This morning my husband asked me the name of the orange and white-breasted bird on the feeder. It was a towhee, the one bird who uses his feet to scratch at the ground for his breakfast, but this one seemed to prefer the Hot Bites we feed our backyard visitors.
I don't know when I first started learning to identify feeder birds, but my mother taught me the skill. We keep binoculars by the kitchen table, pulling them out to more closely examine the nuances between the Carolina Wren and the House Wren, or to watch the red-tailed hawks landing on the highest branches of our wintering trees. Years ago our backdoor neighbor was a retired doctor who spent hours, it seemed, sitting in a lawn chair, looking up at the warblers in his trees.
While I enjoyed birds then, two little children swinging in the back yard kept me to busy to look beyond them and into the trees. I'll never be so old as that, I thought. Well. I have been known lately to pull up the deck chair and watch.
Most of the birds are frequent visitors here, but occasionally I do see a rare sight: cedar waxwings devouring berries on a bush; a scarlet tanager whistling in the spring, a Baltimore Oriole who stopped to rest in our yard for a day or two. I set up my office desk so I can catch a flit or flutter here and there as I write.
Today, in the span of only a few minutes, one of the largest hawks I have seen in this area landed on a bed of leaves high in an oak that wavers in the February wind. He started picking at the leaves — a squirrel's nest — his wings flapping as his giant talons searched for a mid-morning snack. Down below, the bluebird couple that had been eyeing our house decided on taking a tour.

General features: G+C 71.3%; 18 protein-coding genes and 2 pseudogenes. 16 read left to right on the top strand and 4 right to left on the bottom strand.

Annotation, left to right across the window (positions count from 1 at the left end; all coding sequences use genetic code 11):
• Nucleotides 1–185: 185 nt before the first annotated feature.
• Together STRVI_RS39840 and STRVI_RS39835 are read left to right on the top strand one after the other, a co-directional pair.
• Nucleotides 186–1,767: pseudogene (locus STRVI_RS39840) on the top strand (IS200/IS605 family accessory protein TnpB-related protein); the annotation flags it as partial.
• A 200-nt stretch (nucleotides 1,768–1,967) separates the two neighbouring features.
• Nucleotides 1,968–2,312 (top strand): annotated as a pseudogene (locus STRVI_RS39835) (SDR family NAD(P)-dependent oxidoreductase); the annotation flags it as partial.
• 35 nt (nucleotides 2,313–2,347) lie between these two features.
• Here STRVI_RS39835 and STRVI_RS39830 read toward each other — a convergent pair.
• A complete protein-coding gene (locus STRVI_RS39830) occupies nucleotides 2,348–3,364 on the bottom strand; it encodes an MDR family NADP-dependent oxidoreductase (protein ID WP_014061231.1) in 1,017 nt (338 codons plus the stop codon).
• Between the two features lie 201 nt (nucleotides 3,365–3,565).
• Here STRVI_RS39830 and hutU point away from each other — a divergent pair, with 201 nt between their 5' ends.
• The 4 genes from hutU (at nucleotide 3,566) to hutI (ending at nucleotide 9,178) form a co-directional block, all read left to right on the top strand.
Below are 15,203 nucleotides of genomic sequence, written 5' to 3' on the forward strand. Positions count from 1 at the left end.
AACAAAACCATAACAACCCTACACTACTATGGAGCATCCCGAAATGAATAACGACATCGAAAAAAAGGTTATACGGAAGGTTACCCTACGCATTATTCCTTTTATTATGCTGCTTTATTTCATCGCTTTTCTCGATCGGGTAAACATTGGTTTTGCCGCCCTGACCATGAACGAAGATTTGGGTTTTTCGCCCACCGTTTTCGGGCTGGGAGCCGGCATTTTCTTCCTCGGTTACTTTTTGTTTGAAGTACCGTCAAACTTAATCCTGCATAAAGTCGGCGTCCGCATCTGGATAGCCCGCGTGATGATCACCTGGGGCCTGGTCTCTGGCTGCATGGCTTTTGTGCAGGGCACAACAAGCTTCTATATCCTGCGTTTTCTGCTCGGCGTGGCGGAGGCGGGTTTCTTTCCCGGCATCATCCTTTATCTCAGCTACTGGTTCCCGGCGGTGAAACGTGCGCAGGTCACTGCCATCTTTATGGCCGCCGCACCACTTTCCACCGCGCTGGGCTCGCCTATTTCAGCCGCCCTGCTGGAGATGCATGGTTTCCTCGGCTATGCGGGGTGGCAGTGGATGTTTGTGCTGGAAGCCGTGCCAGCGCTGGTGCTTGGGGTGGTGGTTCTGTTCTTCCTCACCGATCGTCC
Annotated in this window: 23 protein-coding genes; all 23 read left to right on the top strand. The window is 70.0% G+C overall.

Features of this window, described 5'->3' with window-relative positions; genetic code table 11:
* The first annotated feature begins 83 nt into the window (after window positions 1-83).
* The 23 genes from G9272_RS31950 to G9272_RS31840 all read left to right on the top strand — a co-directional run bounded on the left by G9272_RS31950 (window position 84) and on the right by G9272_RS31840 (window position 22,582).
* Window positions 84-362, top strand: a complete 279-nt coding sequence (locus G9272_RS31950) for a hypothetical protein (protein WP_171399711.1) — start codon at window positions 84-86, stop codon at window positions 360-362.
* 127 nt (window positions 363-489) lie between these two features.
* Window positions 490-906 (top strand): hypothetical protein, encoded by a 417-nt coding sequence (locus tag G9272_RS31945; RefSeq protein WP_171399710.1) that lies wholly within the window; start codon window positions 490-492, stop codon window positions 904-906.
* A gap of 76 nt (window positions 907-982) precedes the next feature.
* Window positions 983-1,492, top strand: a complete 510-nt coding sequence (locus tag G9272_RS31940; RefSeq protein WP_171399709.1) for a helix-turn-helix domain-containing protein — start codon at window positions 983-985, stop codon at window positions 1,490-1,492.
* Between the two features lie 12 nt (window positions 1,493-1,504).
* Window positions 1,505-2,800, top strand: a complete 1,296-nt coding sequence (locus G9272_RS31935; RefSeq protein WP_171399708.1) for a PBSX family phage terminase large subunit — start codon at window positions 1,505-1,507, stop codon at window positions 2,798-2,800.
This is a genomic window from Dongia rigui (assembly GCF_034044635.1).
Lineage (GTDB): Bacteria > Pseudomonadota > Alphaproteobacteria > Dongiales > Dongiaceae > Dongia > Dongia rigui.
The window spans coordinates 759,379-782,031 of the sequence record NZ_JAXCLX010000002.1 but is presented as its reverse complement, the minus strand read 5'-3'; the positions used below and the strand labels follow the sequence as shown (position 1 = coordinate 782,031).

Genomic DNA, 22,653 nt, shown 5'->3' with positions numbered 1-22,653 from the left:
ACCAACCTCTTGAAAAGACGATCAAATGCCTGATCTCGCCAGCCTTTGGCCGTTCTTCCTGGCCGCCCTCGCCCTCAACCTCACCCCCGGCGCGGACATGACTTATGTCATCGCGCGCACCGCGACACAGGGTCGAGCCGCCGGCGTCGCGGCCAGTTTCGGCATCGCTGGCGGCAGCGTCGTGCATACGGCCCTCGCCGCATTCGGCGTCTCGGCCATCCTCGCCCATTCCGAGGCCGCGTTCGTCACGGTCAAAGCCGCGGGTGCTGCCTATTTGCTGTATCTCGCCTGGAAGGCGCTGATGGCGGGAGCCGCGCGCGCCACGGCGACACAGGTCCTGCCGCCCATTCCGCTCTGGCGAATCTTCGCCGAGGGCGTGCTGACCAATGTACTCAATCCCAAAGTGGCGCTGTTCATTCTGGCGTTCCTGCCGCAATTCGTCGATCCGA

They might be the same couple who raised three clutches last year, the first eggs laid in March. I counted six eggs — fretting during the hard freeze that followed, then missed the fledg
ing. I fed them meal worms, Papa Bluebird watching closely from a nearby branch as I sprinkled breakfast on the top of the house. The second clutch was also six, the third five, and I was home the day the last three babies took flight, wringing my hands like a grandmother watching her grandchild's first steps.
I've been used to the fledgings of our house wrens, who each year tuck their nests of pine straw into the tight corners in our garage. Last spring mom made her nest in the nest of beach chairs on top of the fridge, eyeing me each morning when I came in from my walk. One of her babies flew into the house one morning when I left the back door open, ending up in my daughter's room on the third floor of our house, clinging to the curtains and trying to fly out of the skylights.
I love the activity, how the birds gather their colors in the dogwood to wait their turn at the feeder like party guests gathered around the dip table. The mothers nudge, the fathers feed, the babies fly away. Just like real life.